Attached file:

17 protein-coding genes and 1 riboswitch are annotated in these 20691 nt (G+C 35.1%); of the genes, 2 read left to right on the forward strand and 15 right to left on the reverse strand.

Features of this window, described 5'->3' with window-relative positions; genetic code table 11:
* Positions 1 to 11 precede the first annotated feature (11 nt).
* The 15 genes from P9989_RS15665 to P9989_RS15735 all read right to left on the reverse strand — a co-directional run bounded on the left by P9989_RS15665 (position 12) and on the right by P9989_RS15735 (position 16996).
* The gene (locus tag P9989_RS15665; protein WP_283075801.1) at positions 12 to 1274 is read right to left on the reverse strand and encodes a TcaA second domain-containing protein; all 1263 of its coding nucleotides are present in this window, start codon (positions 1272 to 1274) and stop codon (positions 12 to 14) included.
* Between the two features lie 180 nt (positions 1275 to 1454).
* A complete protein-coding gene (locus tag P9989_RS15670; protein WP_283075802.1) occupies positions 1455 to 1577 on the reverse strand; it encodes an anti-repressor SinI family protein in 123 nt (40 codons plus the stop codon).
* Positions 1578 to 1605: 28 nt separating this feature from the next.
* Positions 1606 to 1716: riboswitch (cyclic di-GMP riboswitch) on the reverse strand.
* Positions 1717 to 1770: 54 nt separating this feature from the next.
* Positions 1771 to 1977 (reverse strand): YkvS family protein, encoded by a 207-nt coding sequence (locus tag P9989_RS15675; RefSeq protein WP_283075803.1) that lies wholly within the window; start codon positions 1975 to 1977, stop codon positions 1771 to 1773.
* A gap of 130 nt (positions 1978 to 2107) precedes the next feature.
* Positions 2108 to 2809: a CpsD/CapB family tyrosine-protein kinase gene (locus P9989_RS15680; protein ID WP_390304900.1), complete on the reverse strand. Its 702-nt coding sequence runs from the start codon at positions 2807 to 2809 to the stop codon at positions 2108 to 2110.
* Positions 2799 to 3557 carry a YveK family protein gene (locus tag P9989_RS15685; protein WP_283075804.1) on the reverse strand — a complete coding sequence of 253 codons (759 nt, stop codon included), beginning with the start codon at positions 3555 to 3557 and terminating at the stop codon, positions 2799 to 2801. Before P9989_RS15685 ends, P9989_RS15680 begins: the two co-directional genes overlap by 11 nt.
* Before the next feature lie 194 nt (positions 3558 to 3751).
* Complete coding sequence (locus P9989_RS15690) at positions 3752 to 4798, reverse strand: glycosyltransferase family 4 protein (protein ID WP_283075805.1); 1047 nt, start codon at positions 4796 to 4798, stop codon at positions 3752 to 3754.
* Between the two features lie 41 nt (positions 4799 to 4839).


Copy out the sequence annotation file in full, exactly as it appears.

17 protein-coding genes and 1 riboswitch are annotated in these 20691 nt (G+C 35.1%); of the genes, 2 read left to right on the forward strand and 15 right to left on the reverse strand.

Features of this window, described 5'->3' with window-relative positions; genetic code table 11:
* Positions 1 to 11 precede the first annotated feature (11 nt).
* The 15 genes from P9989_RS15665 to P9989_RS15735 all read right to left on the reverse strand — a co-directional run bounded on the left by P9989_RS15665 (position 12) and on the right by P9989_RS15735 (position 16996).
* The gene (locus tag P9989_RS15665; protein WP_283075801.1) at positions 12 to 1274 is read right to left on the reverse strand and encodes a TcaA second domain-containing protein; all 1263 of its coding nucleotides are present in this window, start codon (positions 1272 to 1274) and stop codon (positions 12 to 14) included.
* Between the two features lie 180 nt (positions 1275 to 1454).
* A complete protein-coding gene (locus tag P9989_RS15670; protein WP_283075802.1) occupies positions 1455 to 1577 on the reverse strand; it encodes an anti-repressor SinI family protein in 123 nt (40 codons plus the stop codon).
* Positions 1578 to 1605: 28 nt separating this feature from the next.
* Positions 1606 to 1716: riboswitch (cyclic di-GMP riboswitch) on the reverse strand.
* Positions 1717 to 1770: 54 nt separating this feature from the next.
* Positions 1771 to 1977 (reverse strand): YkvS family protein, encoded by a 207-nt coding sequence (locus tag P9989_RS15675; RefSeq protein WP_283075803.1) that lies wholly within the window; start codon positions 1975 to 1977, stop codon positions 1771 to 1773.
* A gap of 130 nt (positions 1978 to 2107) precedes the next feature.
* Positions 2108 to 2809: a CpsD/CapB family tyrosine-protein kinase gene (locus P9989_RS15680; protein ID WP_390304900.1), complete on the reverse strand. Its 702-nt coding sequence runs from the start codon at positions 2807 to 2809 to the stop codon at positions 2108 to 2110.
* Positions 2799 to 3557 carry a YveK family protein gene (locus tag P9989_RS15685; protein WP_283075804.1) on the reverse strand — a complete coding sequence of 253 codons (759 nt, stop codon included), beginning with the start codon at positions 3555 to 3557 and terminating at the stop codon, positions 2799 to 2801. Before P9989_RS15685 ends, P9989_RS15680 begins: the two co-directional genes overlap by 11 nt.
* Before the next feature lie 194 nt (positions 3558 to 3751).
* Complete coding sequence (locus P9989_RS15690) at positions 3752 to 4798, reverse strand: glycosyltransferase family 4 protein (protein ID WP_283075805.1); 1047 nt, start codon at positions 4796 to 4798, stop codon at positions 3752 to 3754.
* Between the two features lie 41 nt (positions 4799 to 4839).